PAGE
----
UK vote to keep EMA ties will likely instil confidence in industry, says RAPS

By Flora Southey

- Last updated on GMT

(Image: Getty/ThorstenSchmitt)
(Image: Getty/ThorstenSchmitt)

Related tags Brexit Ema Fda European union

The UK has voted in favour of continuing its involvement in the EMA’s regulatory network, once it withdraws from the European Union.

On July 17, the UK Parliament voted 305-391 in favour of amendment NC17 to the Trade Bill, to take “all necessary steps” ​to maintain participation in the European Medicines Agency (EMA) regulatory network

In a joint statement on behalf of its members, Mike Thompson, chief executive of the Association of the British Pharmaceutical Industry, and Steve Bates, chief executive of the BioIndustry Association, said:

“Today, Parliament has sent a clear message that patients and public health should be a top priority for the Government in these negotiations. Every month, 37 million packs of medicine arrive in the UK from the EU and 45 million move the other way.

“Therefore, it is essential that the UK continues to participate in the EMA after Brexit, as set out in the Brexit White Paper​ and in the Prime Minister’s Mansion House speech​.”

According to the Regulatory Affairs Professionals Society (RAPS), the vote will likely be well received within the industry.

“This new development from the House of Commons is a step forward towards a more aligned UK and EU regulatory landscape and should instil confidence in drug manufacturers for a smoother transition post-Brexit, most importantly safeguarding the continuous supply of vital medicines,” ​said RAPS’ executive director, Paul Brooks.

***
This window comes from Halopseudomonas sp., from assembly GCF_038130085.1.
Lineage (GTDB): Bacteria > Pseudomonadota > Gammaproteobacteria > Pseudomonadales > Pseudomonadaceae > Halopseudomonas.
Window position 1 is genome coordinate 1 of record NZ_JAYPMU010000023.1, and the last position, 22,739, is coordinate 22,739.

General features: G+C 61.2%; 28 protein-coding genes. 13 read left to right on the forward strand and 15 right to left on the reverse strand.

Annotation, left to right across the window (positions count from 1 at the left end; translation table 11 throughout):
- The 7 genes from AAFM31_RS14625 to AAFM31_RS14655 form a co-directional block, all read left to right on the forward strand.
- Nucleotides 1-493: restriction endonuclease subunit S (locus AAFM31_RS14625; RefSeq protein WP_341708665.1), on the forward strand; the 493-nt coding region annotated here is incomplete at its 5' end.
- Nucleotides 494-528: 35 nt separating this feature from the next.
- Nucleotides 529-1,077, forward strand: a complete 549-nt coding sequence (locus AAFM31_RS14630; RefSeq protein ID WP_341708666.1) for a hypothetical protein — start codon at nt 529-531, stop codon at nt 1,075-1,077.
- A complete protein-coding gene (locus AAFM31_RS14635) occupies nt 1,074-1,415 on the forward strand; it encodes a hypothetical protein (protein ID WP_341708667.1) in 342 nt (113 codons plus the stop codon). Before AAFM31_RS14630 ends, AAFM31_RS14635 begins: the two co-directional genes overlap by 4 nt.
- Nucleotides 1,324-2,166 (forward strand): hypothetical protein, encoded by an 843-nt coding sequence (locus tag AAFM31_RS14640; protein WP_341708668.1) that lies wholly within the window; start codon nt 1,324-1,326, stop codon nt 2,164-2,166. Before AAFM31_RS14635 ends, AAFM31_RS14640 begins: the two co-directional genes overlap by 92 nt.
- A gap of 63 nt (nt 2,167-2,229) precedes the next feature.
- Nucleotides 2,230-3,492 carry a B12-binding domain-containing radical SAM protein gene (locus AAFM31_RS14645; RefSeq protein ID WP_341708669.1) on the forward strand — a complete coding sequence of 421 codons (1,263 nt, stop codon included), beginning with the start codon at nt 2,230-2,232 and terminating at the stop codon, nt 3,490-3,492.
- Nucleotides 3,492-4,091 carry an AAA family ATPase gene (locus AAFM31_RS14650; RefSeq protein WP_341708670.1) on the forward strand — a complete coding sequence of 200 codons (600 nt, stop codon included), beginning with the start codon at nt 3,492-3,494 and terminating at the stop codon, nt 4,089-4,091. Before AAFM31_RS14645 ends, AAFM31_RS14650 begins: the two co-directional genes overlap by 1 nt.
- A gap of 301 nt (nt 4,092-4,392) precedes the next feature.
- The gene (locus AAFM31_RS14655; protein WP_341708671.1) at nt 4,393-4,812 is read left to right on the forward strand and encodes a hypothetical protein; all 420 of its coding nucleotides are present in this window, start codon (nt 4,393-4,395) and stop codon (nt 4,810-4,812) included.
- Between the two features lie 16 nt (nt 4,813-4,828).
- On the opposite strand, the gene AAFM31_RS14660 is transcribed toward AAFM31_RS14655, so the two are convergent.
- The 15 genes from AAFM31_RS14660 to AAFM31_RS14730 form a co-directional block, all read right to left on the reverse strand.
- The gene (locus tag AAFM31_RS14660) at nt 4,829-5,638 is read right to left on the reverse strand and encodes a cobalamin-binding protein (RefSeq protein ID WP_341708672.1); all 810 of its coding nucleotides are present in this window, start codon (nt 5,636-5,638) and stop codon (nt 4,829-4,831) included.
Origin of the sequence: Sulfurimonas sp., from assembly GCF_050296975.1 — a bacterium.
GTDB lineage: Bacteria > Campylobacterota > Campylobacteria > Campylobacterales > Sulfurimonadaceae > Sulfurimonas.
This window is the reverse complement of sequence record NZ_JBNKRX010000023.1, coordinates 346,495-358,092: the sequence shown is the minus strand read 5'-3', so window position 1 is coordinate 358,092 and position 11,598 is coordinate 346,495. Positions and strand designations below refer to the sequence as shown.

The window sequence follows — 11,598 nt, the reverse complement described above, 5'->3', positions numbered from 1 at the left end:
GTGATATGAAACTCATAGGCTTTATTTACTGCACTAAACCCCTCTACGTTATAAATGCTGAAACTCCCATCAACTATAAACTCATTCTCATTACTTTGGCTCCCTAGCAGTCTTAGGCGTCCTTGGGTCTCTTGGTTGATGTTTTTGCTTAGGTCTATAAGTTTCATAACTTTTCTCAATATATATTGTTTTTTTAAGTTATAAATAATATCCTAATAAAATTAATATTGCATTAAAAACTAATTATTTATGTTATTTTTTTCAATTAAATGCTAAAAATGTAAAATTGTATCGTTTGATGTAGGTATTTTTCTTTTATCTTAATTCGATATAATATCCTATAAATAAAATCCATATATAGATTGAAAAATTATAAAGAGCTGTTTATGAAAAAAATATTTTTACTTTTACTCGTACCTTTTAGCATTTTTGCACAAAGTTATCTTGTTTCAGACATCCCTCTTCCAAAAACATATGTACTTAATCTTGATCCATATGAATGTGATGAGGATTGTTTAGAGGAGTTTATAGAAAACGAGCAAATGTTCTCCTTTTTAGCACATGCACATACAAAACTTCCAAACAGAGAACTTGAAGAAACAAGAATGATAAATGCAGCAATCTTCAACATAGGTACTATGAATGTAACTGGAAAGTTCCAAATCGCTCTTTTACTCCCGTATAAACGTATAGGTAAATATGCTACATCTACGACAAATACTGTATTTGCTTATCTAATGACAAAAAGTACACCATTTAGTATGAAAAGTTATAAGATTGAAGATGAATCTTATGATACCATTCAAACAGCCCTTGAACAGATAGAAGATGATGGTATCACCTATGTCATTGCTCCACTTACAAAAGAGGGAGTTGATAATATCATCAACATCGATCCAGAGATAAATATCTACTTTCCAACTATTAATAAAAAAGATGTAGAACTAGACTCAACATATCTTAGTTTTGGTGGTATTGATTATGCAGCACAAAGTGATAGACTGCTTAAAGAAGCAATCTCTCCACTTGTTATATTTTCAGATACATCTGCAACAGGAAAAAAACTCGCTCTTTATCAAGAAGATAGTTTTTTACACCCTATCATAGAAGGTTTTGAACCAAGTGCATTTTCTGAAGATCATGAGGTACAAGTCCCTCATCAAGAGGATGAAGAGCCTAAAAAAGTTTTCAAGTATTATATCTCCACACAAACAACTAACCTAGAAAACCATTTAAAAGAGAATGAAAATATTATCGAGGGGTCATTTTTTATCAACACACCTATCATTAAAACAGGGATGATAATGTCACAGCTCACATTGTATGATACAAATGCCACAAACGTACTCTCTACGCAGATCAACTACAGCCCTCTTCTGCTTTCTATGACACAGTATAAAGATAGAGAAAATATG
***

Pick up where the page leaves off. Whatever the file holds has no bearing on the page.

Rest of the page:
“Of course, EMA has yet to determine the terms on which the UK could remain part of the agency post-Brexit,” ​he added.

Drugmakers have begun to prepare, both financially and logistically, in the event that a ‘hard Brexit’ threatens drug supply and regulatory approvals. Just this week, AstraZeneca announced plans​ to stockpile 20% more medicines into its UK inventory, for eventual export to the European Union.

The firm also set aside £40m ($52m) to cover potential costs incurred as a result of the UK’s withdrawal from the UK, we were told.

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